In order to confirm that SR1078 is indeed an agonist in a more “physiological” context, we tested its activity in an assay that detects its effect on the expression of actual target genes in a target cell line expressing endogenous levels of RORα and RORγ. HepG2 cells were treated with SR1078 for 24h followed by assessment of G6Pase and FGF21 gene expression. As shown in Fig. 4A, SR1078 treatment resulted in a significant 3-fold increase in FGF21 mRNA expression. G6Pase mRNA expression was also significantly stimulated ~2-fold by SR1078 treatment (Fig. 4B). These data support the results from the cotransfection data indicating that SR1078 functions as a ROR agonist unlike its precursor T1317 which functions as an inverse agonist is these same assays.
We examined the pharmacokinetic properties of SR1078 in mice and noted significant in vivo exposure. Plasma concentrations reached 3.6 μM 1h after a 10 mg/kg i.p. injection of SR1078 and sustained levels of above 800 nM even 8h after the single injection (Fig. 4C). These levels were sufficient to perform a proof-of-principle experiment to determine if SR1078 treatment would stimulate ROR target gene expression in an animal model. Mice were treated with SR1078 (10 mg/kg i.p.) and 2h after the injection the livers were harvested and mRNA purified for assessment of G6Pase and FGF21 gene expression. As shown in Fig. 4D & 4F the expression of both FGF21 and G6Pase was significantly stimulated by SR1078 treatment vs. vehicle control.
In summary, we report the identification of a synthetic ligand for RORα and RORγ that functions as an agonist in the context of the full-length receptors. Thus, SR1078 represents the first synthetic ligand that is able to function as an ROR agonist. In cotransfection assays, SR1078 activates the transcription driven by ROR target gene promoters in a RORE-dependent manner. Furthermore, treatment of cells that express RORα and RORγ endogenously with SR1078 results in stimulation of expression of ROR target genes. It is worth noting that this compound activates the receptor beyond the level of its constitutive activity that is normally observed. The fact that the initial lead compound, T1317, functions as a RORα/γ inverse agonist and SR1078 functions as a RORα/γ agonist indicates that it is possible to develop synthetic ligands that will either suppress the constitutive activity of the receptors or further activate the receptors. Our work leading to the identification of SR1078 also demonstrates that it is possible to develop ROR selective synthetic ligands that lack activity at related receptors such as LXR and FXR. This degree of promiscuity that is displayed by T1317 limits the ability to utilize this particular compound as a chemical tool to probe the function of the RORs. Additionally, we show that SR1078 displays pharmacokinetic properties that allow it to be used in vivo and as would be expected for a RORα/γ agonist, administration of this compound to mice results in an increase in expression of ROR target genes in the liver. This proof-of-principle study demonstrates that additional experiments are warranted to examine the pharmacological profile of this compound in vivo.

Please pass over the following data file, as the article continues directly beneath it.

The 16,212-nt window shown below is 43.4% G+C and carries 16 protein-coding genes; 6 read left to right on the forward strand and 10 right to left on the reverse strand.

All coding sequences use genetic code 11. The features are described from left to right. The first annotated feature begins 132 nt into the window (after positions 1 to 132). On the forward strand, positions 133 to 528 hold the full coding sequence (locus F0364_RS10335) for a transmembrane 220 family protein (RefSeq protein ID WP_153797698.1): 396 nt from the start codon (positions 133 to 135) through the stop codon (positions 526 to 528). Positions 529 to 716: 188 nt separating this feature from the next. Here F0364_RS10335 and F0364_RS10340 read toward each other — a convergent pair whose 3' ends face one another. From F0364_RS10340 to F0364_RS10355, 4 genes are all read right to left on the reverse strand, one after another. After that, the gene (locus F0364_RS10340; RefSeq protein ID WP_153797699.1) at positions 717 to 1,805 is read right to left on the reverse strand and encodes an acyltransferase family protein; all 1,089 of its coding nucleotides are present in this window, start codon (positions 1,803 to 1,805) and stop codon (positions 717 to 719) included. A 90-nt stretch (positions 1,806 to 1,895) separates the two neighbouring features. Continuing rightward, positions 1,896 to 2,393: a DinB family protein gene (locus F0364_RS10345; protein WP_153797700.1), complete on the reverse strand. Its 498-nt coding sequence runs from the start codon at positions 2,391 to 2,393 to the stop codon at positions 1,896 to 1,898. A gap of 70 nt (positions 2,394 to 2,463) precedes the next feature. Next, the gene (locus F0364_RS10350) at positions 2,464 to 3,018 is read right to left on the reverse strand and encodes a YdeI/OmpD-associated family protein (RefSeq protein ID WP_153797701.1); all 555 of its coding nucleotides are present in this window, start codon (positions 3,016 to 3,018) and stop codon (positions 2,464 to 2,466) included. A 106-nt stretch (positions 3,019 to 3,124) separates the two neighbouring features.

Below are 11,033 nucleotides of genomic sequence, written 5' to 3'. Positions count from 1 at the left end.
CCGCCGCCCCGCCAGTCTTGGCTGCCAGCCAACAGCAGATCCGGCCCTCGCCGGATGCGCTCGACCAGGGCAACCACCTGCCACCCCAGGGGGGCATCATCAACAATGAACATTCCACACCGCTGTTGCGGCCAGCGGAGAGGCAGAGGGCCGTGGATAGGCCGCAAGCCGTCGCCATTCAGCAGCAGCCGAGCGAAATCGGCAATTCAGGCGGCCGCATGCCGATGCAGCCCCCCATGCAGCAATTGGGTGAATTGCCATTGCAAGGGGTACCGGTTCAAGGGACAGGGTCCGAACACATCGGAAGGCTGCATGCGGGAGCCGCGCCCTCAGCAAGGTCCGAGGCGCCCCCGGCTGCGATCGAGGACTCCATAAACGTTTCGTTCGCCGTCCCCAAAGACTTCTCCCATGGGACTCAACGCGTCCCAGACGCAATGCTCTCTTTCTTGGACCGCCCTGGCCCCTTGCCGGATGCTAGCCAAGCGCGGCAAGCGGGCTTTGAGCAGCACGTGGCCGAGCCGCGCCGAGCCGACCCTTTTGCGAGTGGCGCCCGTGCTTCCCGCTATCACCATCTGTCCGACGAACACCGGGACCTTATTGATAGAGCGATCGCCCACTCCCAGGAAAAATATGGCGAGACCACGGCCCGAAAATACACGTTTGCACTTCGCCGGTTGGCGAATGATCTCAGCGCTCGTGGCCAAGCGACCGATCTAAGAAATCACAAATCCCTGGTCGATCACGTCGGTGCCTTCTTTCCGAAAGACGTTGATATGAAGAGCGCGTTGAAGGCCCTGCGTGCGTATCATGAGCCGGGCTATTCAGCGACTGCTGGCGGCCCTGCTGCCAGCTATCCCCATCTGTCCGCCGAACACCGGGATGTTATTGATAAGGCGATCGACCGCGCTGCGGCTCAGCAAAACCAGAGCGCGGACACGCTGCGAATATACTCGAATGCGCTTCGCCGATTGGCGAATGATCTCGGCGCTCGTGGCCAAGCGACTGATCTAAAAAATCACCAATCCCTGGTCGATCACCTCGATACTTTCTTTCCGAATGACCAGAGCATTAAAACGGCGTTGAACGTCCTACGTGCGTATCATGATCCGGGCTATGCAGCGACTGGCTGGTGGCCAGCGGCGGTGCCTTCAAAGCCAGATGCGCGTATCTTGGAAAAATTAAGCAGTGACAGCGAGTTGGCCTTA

Under argon, to a solution of 4-(1-Hydroxy-1-trifluoromethyl-2,2,2-trifluoroethyl)aniline (1.5M in THF, 128 μL, 0.193 mmol) in CH2Cl2 (275 μL) were successively added at room temperature N,N-Diisopropylethylamine (37 uL, 0.212 mmol) and 4-(Trifluoromethyl)benzoyl chloride (30 μL, 0.193 mmol). The mixture was stirred for 8 hours and concentrated under reduce pressure. The crude residue was directly purified by column chromatography on silica gel without any work-up by Hexane/AcOEt (8/2) to obtain 59 mg (71%) of SR1078 as a white powder.